While the hike up to Piegan Pass and back is a great trip in Glacier National Park, through hiking this exceptional day trip down to Many Glacier takes it to the next level. Dropping down into Many Glacier has you passing terraced, alpine landscapes, beautiful waterfalls and a series of emerald green lakes in the Grinnell Creek drainage.
After getting our shuttle all situated, we took off from Siyeh Bend up towards Piegan Pass. We gained our elevation through the trees and broke out into beautiful flower meadows with the requisite pollinators that can sometimes be a bit much. Peaks became more and more visible until we broke out of the trees altogether. The trail leading all the way up the pass, cut through the alpine with summits all around, the treed valley below, and glacier fields in the distance.
At the pass, we encountered ptarmigans, bighorn sheep, hoary marmots, pikas, and columbian ground squirrels. Views down toward the Many Glacier area were more than breathtaking. Normally, we’d stop at Piegan and head on back, but we had a vehicle in Many Glacier, so down we dropped.
On the north side of Piegan Pass, where we were heading, the trail wandered over terraced terrain. A sapphire blue tarn sat below the cliffs of the back side of the Garden Wall. Summits that my wife and I had climbed the previous day looked down on us from impossible heights.
As we descended, the various feeder creeks from snowfields came together to create Cataract Creek. On one such creek, we found another female white-tailed ptarmigan with her chicks.
Further down, we came across the exceptionally beautiful Morning Eagle Falls which spills over a red rock layer in grand fashion. From here, the trail drops into a basin that is lush and full of moose and bears. While we came across no bears, we did jump a moose with only the first couple of folks in our group seeing him.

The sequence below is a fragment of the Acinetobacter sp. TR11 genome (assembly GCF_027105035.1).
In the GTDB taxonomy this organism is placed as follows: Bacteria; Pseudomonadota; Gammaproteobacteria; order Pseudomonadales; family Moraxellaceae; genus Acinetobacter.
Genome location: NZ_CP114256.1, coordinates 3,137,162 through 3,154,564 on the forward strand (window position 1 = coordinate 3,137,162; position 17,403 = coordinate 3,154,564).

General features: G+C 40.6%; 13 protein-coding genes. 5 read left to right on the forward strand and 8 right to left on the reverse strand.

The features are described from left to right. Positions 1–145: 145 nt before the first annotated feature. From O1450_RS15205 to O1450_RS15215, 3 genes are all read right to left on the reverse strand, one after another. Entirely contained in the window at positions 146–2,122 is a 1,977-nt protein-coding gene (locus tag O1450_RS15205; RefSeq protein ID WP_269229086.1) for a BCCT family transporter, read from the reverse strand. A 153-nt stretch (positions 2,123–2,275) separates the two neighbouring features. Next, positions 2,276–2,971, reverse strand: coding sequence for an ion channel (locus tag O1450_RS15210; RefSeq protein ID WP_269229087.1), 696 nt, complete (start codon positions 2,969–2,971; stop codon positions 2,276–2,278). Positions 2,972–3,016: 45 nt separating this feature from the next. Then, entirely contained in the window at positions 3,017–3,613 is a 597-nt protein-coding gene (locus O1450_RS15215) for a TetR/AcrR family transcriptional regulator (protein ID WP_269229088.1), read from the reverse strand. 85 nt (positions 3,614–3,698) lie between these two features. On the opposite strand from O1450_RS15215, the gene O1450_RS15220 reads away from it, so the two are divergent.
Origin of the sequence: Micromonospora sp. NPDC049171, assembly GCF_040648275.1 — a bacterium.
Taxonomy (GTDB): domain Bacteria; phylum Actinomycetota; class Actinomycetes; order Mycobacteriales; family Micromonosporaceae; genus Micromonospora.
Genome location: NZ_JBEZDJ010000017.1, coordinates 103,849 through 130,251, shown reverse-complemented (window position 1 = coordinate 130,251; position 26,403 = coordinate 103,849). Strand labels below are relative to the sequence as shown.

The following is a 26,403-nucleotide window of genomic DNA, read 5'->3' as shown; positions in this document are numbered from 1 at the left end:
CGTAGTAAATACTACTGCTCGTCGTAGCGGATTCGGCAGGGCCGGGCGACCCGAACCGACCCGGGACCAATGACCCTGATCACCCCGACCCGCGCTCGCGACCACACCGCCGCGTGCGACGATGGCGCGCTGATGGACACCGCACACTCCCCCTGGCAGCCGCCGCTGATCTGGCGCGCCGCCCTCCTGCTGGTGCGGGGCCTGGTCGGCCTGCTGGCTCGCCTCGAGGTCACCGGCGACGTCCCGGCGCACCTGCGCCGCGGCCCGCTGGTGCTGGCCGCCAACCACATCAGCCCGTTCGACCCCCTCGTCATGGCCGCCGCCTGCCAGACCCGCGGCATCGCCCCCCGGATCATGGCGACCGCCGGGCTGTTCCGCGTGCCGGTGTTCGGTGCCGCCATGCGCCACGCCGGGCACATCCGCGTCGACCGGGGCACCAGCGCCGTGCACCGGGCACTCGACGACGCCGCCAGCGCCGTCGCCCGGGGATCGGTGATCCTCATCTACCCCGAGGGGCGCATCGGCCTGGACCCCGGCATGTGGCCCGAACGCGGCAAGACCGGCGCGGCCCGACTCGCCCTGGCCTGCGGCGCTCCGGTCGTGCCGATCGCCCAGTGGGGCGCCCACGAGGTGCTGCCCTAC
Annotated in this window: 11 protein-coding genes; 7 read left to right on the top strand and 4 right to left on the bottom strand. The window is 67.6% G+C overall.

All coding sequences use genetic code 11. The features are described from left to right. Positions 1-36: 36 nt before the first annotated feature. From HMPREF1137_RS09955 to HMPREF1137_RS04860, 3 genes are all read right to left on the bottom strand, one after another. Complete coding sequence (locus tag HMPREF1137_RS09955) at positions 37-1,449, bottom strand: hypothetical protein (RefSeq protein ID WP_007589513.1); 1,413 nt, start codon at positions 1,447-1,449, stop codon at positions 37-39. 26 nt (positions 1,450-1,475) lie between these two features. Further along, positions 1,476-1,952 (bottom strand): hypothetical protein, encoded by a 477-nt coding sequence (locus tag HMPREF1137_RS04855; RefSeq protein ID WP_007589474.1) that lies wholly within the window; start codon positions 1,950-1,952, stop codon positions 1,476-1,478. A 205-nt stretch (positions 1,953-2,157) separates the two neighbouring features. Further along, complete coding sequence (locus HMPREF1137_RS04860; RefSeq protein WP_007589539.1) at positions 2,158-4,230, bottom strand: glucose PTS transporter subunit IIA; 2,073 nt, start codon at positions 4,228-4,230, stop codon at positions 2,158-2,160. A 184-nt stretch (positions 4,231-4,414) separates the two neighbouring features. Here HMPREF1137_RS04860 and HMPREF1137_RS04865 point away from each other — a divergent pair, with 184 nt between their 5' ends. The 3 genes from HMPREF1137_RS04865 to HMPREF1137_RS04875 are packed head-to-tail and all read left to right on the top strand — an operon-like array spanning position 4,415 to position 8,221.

After passing the tall Featherplume Falls, we decided to take the trail that drops down to Grinnell Lake and follow that trail to Lake Josephine and Swiftcurrent Lake. Despite that trail being a bit longer, it’s more scenic and gave some of our crew views that they’d not experienced.
5 responses to “Piegan Pass 2015”
You’re giving me the urge to do this hike again. How many miles is it from Siyeh Bend to catch the boat on Josephine Lake? 10? 12?
Small quibble- you’re starting to pan too fast again. Count one-thousand-one, one-thousand-two….
Would it be possible to combine Piegan and Siyeh Passes in a single day hike? Any reason you might recommend against it? The route I’m envisioning would start from Siyeh Bend up to Piegan Pass, then turn around and head east to Siyeh Pass and end at Sunrift Gorge.
Absolutely possible. Only issue would be that it’s a big day. 😀
big day means—>how many miles if you combine? If i did the combined hike of Iceberg and Ptarmigan tunnel, could i do this??? (i just want to add the side trip up to the overlook at piegan – and then head back down to Siyeh trail and end up at sunrift gorge…. Thanks!!!
Hi Debbie. I combined these hikes in August and I estimated it to be around 13-14 miles (I don’t use anything that tracks my distance). If you can manage, I definitely recommend doing this – the view from Piegan is a must-see. I parked my car at Sunrift Gorge, took the shuttle to Siyeh Bend to start the hike, and then hiked out to my car back at Sunrift Gorge. This route is a Y-shaped hike – taking a left at the junction and hiking up to Piegan Pass first, then backtracking to the junction and proceeding east to Siyeh Pass. I got a late start that day, but had no problem finishing with plenty of daylight. I also ended up tacking on Baring Falls and St. Mary Falls afterward.